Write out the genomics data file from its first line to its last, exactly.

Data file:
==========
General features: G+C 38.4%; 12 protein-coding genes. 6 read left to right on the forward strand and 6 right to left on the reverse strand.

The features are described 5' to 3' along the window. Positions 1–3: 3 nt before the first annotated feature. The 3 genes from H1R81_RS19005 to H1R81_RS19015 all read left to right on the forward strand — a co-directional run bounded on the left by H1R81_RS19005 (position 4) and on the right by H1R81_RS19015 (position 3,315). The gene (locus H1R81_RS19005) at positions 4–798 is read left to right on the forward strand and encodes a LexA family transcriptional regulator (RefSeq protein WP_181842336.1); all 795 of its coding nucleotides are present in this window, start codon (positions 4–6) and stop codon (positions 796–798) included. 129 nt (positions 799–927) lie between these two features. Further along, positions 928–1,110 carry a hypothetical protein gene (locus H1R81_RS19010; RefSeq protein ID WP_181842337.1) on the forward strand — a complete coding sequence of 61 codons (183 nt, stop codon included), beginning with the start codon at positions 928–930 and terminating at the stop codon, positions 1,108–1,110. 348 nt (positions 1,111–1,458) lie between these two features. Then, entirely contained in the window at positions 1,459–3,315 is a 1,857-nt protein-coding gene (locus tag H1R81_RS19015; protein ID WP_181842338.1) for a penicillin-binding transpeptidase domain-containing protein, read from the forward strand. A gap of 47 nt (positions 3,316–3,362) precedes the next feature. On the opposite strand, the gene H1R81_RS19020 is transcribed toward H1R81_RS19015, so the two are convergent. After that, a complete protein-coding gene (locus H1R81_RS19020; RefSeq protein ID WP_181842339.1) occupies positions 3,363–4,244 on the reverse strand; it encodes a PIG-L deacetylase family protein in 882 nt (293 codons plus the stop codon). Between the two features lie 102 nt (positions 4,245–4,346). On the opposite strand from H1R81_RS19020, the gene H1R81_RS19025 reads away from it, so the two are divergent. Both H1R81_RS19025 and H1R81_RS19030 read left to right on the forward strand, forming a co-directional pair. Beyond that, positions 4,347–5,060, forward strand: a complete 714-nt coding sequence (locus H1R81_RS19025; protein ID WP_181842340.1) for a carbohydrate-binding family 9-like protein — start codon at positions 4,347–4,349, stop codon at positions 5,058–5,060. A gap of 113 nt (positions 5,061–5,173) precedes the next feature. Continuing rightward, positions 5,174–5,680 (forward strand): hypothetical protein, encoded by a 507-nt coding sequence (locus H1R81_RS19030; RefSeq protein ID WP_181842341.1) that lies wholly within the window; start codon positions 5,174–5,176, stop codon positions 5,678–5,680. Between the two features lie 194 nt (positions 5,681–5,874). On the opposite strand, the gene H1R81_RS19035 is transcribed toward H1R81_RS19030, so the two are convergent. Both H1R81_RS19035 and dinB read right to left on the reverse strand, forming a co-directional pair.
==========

General features: G+C 38.4%; 12 protein-coding genes. 6 read left to right on the forward strand and 6 right to left on the reverse strand.

The features are described 5' to 3' along the window. Positions 1–3: 3 nt before the first annotated feature. The 3 genes from H1R81_RS19005 to H1R81_RS19015 all read left to right on the forward strand — a co-directional run bounded on the left by H1R81_RS19005 (position 4) and on the right by H1R81_RS19015 (position 3,315). The gene (locus H1R81_RS19005) at positions 4–798 is read left to right on the forward strand and encodes a LexA family transcriptional regulator (RefSeq protein WP_181842336.1); all 795 of its coding nucleotides are present in this window, start codon (positions 4–6) and stop codon (positions 796–798) included. 129 nt (positions 799–927) lie between these two features. Further along, positions 928–1,110 carry a hypothetical protein gene (locus H1R81_RS19010; RefSeq protein ID WP_181842337.1) on the forward strand — a complete coding sequence of 61 codons (183 nt, stop codon included), beginning with the start codon at positions 928–930 and terminating at the stop codon, positions 1,108–1,110. 348 nt (positions 1,111–1,458) lie between these two features. Then, entirely contained in the window at positions 1,459–3,315 is a 1,857-nt protein-coding gene (locus tag H1R81_RS19015; protein ID WP_181842338.1) for a penicillin-binding transpeptidase domain-containing protein, read from the forward strand. A gap of 47 nt (positions 3,316–3,362) precedes the next feature. On the opposite strand, the gene H1R81_RS19020 is transcribed toward H1R81_RS19015, so the two are convergent. After that, a complete protein-coding gene (locus H1R81_RS19020; RefSeq protein ID WP_181842339.1) occupies positions 3,363–4,244 on the reverse strand; it encodes a PIG-L deacetylase family protein in 882 nt (293 codons plus the stop codon). Between the two features lie 102 nt (positions 4,245–4,346). On the opposite strand from H1R81_RS19020, the gene H1R81_RS19025 reads away from it, so the two are divergent. Both H1R81_RS19025 and H1R81_RS19030 read left to right on the forward strand, forming a co-directional pair. Beyond that, positions 4,347–5,060, forward strand: a complete 714-nt coding sequence (locus H1R81_RS19025; protein ID WP_181842340.1) for a carbohydrate-binding family 9-like protein — start codon at positions 4,347–4,349, stop codon at positions 5,058–5,060. A gap of 113 nt (positions 5,061–5,173) precedes the next feature. Continuing rightward, positions 5,174–5,680 (forward strand): hypothetical protein, encoded by a 507-nt coding sequence (locus H1R81_RS19030; RefSeq protein ID WP_181842341.1) that lies wholly within the window; start codon positions 5,174–5,176, stop codon positions 5,678–5,680. Between the two features lie 194 nt (positions 5,681–5,874). On the opposite strand, the gene H1R81_RS19035 is transcribed toward H1R81_RS19030, so the two are convergent. Both H1R81_RS19035 and dinB read right to left on the reverse strand, forming a co-directional pair.